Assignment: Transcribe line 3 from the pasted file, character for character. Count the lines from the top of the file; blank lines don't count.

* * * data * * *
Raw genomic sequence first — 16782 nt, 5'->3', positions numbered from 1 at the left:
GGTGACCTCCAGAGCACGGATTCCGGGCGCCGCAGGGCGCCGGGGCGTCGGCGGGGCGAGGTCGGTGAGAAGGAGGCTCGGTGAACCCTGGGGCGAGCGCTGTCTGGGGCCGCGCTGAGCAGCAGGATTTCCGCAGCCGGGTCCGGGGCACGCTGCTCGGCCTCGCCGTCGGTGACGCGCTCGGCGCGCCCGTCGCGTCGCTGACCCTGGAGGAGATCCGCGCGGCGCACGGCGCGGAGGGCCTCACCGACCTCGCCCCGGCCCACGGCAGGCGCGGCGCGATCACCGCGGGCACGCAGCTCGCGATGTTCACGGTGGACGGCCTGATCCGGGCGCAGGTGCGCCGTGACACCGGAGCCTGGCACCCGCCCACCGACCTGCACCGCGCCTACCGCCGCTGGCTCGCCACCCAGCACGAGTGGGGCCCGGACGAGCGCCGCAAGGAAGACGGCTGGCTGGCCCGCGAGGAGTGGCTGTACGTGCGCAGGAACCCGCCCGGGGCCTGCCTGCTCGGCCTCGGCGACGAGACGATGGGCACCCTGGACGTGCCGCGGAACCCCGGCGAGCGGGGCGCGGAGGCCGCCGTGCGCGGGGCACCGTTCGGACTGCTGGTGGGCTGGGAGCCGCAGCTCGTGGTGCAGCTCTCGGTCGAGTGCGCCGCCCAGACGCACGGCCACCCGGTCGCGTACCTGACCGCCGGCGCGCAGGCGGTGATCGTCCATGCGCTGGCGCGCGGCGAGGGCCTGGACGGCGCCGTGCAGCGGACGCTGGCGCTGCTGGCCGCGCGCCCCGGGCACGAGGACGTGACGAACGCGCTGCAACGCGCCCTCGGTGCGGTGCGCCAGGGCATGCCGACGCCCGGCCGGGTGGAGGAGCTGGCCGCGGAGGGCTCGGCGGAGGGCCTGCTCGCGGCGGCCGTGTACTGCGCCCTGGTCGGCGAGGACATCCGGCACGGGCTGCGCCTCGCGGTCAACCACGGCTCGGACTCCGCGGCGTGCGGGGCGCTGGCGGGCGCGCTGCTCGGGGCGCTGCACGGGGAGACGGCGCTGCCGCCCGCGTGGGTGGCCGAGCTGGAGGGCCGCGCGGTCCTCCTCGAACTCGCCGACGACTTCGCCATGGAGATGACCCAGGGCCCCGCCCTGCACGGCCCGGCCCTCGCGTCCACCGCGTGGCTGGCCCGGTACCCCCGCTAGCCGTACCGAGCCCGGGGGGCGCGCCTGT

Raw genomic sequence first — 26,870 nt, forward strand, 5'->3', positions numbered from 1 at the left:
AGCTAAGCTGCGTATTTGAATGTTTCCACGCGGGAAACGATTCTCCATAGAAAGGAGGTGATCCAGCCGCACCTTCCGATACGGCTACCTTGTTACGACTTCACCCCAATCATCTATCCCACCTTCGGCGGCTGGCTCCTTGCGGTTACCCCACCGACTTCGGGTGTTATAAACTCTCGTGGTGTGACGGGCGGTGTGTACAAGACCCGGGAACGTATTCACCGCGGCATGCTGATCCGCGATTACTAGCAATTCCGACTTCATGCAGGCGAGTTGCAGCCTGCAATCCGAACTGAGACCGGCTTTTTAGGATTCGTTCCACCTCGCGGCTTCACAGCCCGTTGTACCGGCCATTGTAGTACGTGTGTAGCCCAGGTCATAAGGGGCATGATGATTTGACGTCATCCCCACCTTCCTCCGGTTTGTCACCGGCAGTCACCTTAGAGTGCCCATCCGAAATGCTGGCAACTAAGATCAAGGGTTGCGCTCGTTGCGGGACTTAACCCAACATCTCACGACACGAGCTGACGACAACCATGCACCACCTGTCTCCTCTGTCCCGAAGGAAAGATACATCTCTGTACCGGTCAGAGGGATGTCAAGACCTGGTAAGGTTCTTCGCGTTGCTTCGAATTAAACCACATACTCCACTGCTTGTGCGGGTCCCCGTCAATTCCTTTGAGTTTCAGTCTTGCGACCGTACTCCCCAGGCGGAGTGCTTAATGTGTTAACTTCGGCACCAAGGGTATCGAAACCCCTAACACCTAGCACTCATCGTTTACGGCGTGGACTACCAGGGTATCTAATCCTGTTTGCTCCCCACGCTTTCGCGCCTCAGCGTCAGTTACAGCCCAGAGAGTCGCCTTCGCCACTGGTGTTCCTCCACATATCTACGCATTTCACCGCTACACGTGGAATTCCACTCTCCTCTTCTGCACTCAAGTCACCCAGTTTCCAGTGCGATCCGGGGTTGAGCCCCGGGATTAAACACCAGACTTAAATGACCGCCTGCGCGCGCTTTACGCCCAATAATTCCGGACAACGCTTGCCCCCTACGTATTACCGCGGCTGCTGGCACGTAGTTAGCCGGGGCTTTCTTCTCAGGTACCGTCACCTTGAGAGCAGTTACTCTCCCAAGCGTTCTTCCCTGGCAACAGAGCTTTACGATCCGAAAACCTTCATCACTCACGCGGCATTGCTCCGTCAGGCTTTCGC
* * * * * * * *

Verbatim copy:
Raw genomic sequence first — 26,870 nt, forward strand, 5'->3', positions numbered from 1 at the left: